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Flash fiction: part two of our showcase of students' work

Story added 24th Aug 2016

A sideways glance: succinct, powerful. Flash fiction demands great creativity and craftsmanship to deliver the maximum impact in the minimum amount of time. The pieces in this showcase demonstrate just how much can be told or implied in five hundred words, six words—or even one word.

Many thanks to our students for agreeing to share these pieces, and to Mez Packer for leading such a successful workshop.

Click here to read part one of our showcase

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One word story

-Carsten Ten Brink 

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Six word stories

After he disappeared, it was easier.
-Moira Allan

“Will it ever be the same?”

Love you, but love me more.

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Seconds Please
-Jessica Buck

Is there time for my Second Coming? Nine years before the card from Queeney arrives, if she does not suffer the fate of Humpty Dumpty.

Better (many times worse) half no longer around to separate from. Ditto profession. Long left the Law behind bars.  Government doing the rest.

No lack of disturbing adolescents, misnamed 'Disturbed Adolescents'. Did my time (past tense).

Don't have to move to Co-Housing again thanks to Bon King Boris selling off plan to potential absent purchasers, bankers and hedgers. All the young still at home, getting older now. This geezer at recent Housing Conference said shame but hopefully only one more generation futureless, homeless and childless. Said nothing when meeting told of twenty-two teachers leaving a renowned Camden Secondary School this term.  Rents too high.

No chance now of Second Degree. No nine thousands floating around in hidden hedges. Should have done my drinking in the square mile knocking knees with the bankers. FF may save the day. Many comings fast and furious to join my Life Writing: Metaphors I've Lived By: Poems. Magical manipulation of words enhancing past into the future.

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Six word stories

Played dead. Raft on Mississippi. Adventure.
-Carsten Ten Brink

Take aim ... fire! Not at him!
-Moira Allan

Sorry, no time. Have lost watch.
-Terry Freedman

God only creates beauty, humans destroy.

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Kiss me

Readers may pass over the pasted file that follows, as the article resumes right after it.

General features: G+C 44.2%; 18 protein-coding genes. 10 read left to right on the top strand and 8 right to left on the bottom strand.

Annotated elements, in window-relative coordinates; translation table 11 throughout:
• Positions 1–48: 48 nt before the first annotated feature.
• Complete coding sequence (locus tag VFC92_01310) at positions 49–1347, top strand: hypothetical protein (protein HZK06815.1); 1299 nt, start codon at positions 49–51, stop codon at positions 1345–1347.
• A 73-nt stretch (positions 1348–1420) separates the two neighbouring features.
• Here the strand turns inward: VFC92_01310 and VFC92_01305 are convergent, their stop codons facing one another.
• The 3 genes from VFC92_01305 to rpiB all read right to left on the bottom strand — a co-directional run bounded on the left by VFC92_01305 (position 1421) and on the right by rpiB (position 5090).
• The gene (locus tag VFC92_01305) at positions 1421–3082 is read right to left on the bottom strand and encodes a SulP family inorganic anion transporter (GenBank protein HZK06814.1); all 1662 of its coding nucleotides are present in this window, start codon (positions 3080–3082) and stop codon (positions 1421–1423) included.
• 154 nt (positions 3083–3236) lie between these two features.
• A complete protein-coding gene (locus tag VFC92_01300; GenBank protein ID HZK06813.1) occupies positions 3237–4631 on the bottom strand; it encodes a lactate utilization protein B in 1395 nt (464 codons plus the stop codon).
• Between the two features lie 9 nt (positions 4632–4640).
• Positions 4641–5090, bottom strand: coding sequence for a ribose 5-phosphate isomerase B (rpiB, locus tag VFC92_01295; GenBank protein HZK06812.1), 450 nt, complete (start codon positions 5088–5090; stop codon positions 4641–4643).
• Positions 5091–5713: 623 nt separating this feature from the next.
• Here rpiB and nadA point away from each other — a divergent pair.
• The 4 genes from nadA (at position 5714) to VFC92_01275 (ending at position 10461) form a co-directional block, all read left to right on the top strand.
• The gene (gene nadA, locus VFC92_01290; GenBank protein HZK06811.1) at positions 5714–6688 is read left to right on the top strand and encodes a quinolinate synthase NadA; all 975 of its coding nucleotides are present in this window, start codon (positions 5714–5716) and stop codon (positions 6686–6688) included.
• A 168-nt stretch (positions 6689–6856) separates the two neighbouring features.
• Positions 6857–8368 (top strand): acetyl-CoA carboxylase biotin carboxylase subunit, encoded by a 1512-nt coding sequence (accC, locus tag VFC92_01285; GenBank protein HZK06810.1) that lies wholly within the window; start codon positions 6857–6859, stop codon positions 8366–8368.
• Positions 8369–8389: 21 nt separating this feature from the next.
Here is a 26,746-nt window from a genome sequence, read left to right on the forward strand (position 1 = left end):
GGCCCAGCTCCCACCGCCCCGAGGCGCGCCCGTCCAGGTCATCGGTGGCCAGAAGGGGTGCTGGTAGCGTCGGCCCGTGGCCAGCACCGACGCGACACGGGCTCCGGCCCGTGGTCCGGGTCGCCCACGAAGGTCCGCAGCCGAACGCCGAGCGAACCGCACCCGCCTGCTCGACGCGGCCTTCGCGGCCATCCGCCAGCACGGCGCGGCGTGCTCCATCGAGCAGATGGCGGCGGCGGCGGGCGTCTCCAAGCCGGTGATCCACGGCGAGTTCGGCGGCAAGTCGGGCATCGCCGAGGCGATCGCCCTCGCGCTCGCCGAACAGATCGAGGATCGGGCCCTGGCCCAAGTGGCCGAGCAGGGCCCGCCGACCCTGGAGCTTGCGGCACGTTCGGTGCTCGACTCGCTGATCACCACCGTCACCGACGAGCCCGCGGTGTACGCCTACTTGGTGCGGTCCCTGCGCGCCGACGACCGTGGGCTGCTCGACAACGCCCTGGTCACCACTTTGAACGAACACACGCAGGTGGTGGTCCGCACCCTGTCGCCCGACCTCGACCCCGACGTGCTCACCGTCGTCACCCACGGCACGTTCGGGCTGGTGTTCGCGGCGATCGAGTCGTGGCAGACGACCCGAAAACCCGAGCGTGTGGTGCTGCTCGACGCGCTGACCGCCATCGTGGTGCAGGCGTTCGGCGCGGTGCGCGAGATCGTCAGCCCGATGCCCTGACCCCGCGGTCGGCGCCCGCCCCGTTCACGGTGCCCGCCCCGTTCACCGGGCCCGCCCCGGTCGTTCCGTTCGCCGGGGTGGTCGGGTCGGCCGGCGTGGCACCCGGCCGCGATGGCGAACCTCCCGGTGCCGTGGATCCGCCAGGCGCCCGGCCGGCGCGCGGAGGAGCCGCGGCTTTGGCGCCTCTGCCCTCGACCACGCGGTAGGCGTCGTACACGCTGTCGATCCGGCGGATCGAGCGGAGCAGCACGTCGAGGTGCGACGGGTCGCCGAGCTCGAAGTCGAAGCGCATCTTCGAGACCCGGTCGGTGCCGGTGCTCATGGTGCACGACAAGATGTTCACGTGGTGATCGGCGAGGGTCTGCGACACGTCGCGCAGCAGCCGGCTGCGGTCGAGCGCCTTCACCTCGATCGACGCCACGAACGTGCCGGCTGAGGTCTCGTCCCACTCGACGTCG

Veronica Robinson

"Why are you crying?" Kay asked.

"Because Roy Levy kissed me."

'Was it on the lips?'

"No. He missed."

"What did you say to him?"

"He ran away."

"Stop bawling. If he does it again, tell me.'

Kay was my teenage cousin. She could talk: she wasn’t the one who might end up pregnant.

I was very bright at school. I had the highest IQ in the class and I talked funny. Everyone knew me. I was famous.

Roy Levy was new at Titchfield. He transferred from another school. Everyone talked about him at school. He was good at Maths and wore glasses. He was older than me. Almost ten.

Now he had kissed me. Maybe I fretted too much but I could not help it. My mother was just fifteen when she became pregnant with me. She had to drop out of school. It was a big scandal when it happened. People still talked about it.

It was more of a scandal because my father was already married. What made it even worse was that my great grandmother on my mother's side was in domestic service to my father's mother. It started with a harmless kiss. That's what my mother had said, anyway.

Next day at school during recess, Roy Levy handed me a letter. It was a love letter. It said: "I love you. I want to kiss you again." It was signed: "Guess who!"

I showed the letter to Kay.

"What can I do?" I asked her. "I might have a baby if he kisses me." Tears sprang to my eyes.

"Don't be stupid," Kay said. "You're too young to get pregnant. But don't let him kiss you yet. Wait until he writes a letter asking you to marry him. Then you can use it as blackmail."

"What's blackmail?"

Kay rolled her eyes at me. "Blackmail is a useful tool. Don't look at me with your eyes full of tears. Just believe me." She stormed off. Then turned around.

"Meet me under the Almond Tree after school. Roy Levy won't look for you there."

As I waited for Kay under the Almond Tree that afternoon, Roy Levy rushed up to me, his glasses slipped down his nose as he tried to kiss me. I hit him with my satchel and he fell over. He got back up, pushed his glasses back onto his forehead, and handed me a crumpled piece of paper from his pocket. It said: "Let me kiss you and I'll marry you!"

I held out my cheek.

"On your mouth," Roy Levy said.

I closed my eyes and puckered my lips. And Roy Levy kissed me right on the lips and ran away.

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Six word stories

One kiss, two rings, many tears.
-Eric Badout

Let's make love and create life.

Gave wooden horse to Trojans. Surprise!
-Carsten Ten Brink

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Mez Packer is a visiting lecturer in Creative Writing at Coventry University. She has published two novels: Among Thieves (2009––nominated for the Commonwealth Writers’ Prize) and The Game is Altered (2012). She has written short stories, poems, concepts and scripts for digital platforms and has just completed an Arts Council funded project where she was the librettist for a food-themed song cycle. She is currently completing her PhD and working on a new novel.

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>>Interested in writing flash fiction? Sign up for our next course, starting in October.

>> Find out more about creative writing at Build.

>> Stay in touch with the creative writing department on Facebook and Twitter.


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